The Greek Catholic community has been less successful than any other group in regaining its properties. The Greek Catholic Church was the second largest denomination (about 1.5 million adherents out of a population of about 15 million) in 1948 when Communist authorities outlawed it and dictated its forced merger with the Romanian Orthodox Church. The latter received most of the former Greek Catholic properties, including over 2,600 churches and other facilities. The Greek Catholic Church made little progress in recovering its former properties. Of the 2,600 former Greek Catholic churches and other facilities that were transferred to the Orthodox Church by the Communist regime, only a handful have been returned. According to the State Secretariat for Religious Denominations, the Greek Catholic Church has received 142 (the Greek Catholics claim they have received only 136) of the churches transferred by the Communists to the Orthodox Church. The Greek Catholic Church has very few places of worship. Many followers still are compelled to hold services in public places or parks (260 such cases, according to Greek Catholic reports) because most of the former Greek Catholic churches have not been returned. In 1992 the Government adopted a decree that listed 80 properties owned by the Greek Catholic Church to be returned. Only between 60 and 65 of them have been returned to date (the worst situation is in Maramures county and Bucharest.) In some cases, Orthodox priests whose families had been Greek Catholics converted back to Greek Catholicism and brought their parishes and churches back with them to the Greek Catholic Church. In several counties, in particular in Transylvania, local Orthodox leaders have given up smaller country churches voluntarily. For example, in the Diocese of Lugoj in the southwestern part of the country, local Orthodox Church representatives have reached agreement on the return of an estimated 160 of 2,600 churches; however, for the most part the Orthodox have refused to return to the Greek Catholics those churches that they acquired during the Communist era (Orthodox Archbishop of Timisoara Nicolae Corneanu was responsible for returning some of the churches, including the cathedral in Lugoj, to the Greek Catholic Church. However, due to his actions, the Orthodox Holy Synod marginalized Archbishop Corneanu, and his fellow clergymen criticized him.)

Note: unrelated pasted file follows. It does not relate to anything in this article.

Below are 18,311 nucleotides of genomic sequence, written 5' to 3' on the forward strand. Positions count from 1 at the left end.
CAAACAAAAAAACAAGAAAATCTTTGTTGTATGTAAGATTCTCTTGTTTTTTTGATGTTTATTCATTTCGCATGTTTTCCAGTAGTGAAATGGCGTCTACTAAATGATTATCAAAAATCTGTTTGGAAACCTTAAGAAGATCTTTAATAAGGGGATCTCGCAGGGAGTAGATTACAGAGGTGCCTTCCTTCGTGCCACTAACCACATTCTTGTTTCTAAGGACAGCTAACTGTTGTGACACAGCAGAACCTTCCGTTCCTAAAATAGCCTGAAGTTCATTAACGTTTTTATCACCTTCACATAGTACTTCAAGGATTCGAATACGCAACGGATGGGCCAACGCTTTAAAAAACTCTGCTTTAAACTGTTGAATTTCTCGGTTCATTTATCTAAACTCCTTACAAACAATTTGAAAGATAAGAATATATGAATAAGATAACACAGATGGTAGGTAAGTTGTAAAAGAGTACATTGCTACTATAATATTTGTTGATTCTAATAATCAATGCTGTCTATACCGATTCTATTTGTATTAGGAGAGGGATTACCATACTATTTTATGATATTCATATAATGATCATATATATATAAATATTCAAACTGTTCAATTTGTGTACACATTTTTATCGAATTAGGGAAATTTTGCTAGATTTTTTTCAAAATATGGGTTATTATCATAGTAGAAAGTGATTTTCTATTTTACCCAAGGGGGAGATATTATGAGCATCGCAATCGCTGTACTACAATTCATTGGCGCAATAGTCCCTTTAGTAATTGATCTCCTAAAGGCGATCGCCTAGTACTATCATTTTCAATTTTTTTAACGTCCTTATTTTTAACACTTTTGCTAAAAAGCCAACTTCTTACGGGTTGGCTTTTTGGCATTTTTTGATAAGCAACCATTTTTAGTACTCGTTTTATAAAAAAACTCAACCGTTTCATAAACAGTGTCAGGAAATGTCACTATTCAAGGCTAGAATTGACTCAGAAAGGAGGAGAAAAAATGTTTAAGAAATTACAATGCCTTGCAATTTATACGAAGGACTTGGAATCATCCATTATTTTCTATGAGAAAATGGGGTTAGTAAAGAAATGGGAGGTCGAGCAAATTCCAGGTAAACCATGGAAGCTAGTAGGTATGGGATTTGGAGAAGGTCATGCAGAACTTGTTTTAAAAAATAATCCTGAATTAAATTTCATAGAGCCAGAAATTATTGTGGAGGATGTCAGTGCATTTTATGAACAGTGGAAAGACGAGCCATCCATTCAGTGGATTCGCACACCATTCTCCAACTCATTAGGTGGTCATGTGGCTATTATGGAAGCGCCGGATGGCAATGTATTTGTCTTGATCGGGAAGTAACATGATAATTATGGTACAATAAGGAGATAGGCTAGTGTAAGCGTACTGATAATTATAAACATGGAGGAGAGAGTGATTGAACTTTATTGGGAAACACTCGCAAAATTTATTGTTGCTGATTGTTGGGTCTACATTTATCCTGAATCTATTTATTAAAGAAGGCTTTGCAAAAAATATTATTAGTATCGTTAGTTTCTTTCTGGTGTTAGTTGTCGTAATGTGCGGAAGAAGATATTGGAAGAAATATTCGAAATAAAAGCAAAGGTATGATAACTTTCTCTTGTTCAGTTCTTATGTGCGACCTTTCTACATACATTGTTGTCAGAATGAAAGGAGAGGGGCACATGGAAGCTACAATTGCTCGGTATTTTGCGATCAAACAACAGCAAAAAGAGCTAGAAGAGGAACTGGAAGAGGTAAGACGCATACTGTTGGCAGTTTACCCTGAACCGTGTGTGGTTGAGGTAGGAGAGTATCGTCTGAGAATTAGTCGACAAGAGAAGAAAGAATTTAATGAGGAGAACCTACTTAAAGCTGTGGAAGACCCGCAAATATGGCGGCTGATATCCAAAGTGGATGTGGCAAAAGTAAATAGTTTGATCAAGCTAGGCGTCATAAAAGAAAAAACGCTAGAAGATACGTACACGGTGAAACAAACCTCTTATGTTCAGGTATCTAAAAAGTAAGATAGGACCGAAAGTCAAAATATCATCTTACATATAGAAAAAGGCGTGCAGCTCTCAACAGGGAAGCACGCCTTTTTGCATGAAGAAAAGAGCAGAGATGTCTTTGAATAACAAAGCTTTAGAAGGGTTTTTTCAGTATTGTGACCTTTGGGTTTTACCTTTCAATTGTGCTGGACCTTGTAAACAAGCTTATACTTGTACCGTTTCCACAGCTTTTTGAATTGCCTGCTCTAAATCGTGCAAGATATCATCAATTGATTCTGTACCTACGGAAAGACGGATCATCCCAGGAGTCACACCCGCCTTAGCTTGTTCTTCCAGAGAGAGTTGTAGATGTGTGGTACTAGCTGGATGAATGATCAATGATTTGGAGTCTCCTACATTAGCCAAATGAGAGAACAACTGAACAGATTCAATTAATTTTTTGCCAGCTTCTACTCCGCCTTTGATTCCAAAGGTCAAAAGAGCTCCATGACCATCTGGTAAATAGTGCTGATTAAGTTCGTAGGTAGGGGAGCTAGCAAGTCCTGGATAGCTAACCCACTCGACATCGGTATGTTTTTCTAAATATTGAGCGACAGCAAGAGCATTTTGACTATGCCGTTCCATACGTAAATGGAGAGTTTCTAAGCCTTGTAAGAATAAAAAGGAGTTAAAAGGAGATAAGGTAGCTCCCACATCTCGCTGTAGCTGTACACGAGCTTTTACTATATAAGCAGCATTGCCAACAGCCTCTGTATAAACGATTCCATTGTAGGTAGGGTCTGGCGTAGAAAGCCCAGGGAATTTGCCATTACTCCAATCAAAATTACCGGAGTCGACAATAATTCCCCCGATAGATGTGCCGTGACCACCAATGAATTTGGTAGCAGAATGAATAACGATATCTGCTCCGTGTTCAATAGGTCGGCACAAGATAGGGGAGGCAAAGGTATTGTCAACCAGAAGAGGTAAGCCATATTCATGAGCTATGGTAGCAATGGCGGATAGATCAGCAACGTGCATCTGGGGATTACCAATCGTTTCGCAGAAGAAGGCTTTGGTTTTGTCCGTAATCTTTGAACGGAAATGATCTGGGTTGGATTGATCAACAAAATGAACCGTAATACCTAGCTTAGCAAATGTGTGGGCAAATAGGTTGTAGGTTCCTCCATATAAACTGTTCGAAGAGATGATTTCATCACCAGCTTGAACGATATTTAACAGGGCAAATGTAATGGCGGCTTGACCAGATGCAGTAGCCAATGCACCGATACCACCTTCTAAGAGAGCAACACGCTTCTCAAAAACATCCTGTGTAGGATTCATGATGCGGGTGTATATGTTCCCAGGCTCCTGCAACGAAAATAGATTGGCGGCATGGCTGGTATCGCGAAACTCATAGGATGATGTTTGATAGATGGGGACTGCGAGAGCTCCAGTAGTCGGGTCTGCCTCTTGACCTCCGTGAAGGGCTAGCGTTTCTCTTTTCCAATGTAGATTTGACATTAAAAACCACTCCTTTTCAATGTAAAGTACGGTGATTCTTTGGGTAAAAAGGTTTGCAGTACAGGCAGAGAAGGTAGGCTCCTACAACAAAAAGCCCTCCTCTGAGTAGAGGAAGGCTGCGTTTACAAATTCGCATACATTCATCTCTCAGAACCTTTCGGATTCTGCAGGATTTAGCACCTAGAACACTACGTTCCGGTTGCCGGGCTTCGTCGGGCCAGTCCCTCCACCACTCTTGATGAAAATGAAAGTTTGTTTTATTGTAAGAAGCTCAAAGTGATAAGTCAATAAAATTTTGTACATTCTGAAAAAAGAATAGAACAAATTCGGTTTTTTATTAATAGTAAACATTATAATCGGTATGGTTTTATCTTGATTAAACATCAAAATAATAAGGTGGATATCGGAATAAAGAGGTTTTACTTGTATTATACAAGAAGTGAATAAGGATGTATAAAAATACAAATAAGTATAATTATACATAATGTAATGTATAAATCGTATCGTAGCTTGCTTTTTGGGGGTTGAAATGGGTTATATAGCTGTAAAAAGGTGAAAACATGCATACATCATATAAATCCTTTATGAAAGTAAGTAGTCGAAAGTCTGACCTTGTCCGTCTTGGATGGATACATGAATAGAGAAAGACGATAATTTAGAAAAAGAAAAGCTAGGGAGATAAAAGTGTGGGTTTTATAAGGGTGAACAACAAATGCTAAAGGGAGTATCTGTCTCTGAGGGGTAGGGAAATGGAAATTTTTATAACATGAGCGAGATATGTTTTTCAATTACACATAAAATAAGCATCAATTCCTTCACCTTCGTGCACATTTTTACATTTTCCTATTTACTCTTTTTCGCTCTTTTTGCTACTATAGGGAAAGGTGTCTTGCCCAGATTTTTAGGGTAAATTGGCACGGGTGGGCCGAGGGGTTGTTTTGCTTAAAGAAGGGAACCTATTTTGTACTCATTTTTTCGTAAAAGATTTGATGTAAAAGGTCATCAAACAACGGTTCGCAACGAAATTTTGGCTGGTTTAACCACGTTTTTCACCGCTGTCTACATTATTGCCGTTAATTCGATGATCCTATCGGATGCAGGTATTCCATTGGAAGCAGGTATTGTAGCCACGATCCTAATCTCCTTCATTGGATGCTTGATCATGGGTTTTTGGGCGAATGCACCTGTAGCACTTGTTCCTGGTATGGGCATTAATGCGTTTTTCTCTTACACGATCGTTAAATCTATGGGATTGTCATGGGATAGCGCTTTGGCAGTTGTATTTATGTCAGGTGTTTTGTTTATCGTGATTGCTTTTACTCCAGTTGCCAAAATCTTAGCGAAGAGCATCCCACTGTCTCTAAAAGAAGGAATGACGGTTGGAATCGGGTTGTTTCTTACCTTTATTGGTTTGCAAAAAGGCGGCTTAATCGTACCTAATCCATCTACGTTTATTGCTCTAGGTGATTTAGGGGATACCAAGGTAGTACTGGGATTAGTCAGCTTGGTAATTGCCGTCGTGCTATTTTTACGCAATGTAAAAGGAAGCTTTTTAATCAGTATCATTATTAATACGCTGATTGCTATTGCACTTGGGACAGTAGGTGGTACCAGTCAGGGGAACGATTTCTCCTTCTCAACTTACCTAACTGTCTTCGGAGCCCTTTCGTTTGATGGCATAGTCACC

A governmental decree in 1990 called for the creation of a joint Orthodox and Greek Catholic committee to decide the fate of churches that had belonged to the Greek Catholic Church before 1948. However, the Government has not enforced this decree, and the Orthodox Church has resisted efforts to resolve the issue. The committee did not meet until October 1998 and had three more meetings in 1999. The courts generally refuse to consider Greek Catholic lawsuits seeking restitution, citing the 1990 decree establishing the joint committee to resolve the issue. However, the Orthodox Church consistently has resisted efforts to resolve the issue in that forum. From its initial property list of 2,600 seized properties, the Greek Catholic Church has scaled back the properties that it is asking back to fewer than 300--all of them churches--yet the only thing agreed upon at the joint committee meetings has been the date for the next meeting. Restitution of the existing churches is important to both sides because local residents, who prize tradition, are likely to attend the church no matter whether it is Greek Catholic or Orthodox. Thus the number of believers and share of the state budget allocation for religions is at stake. At the most recent meeting of the joint committee in November 1999, the Orthodox Church proposed to help the Uniates build new churches. However, such support has been almost nonexistent, according to Uniate reports. Since July 1999, the Greek Catholic Church has recovered fewer than 10 of its former churches (in Cluj, Blaj, and Oradea). A new meeting of the committee was scheduled for September 2000.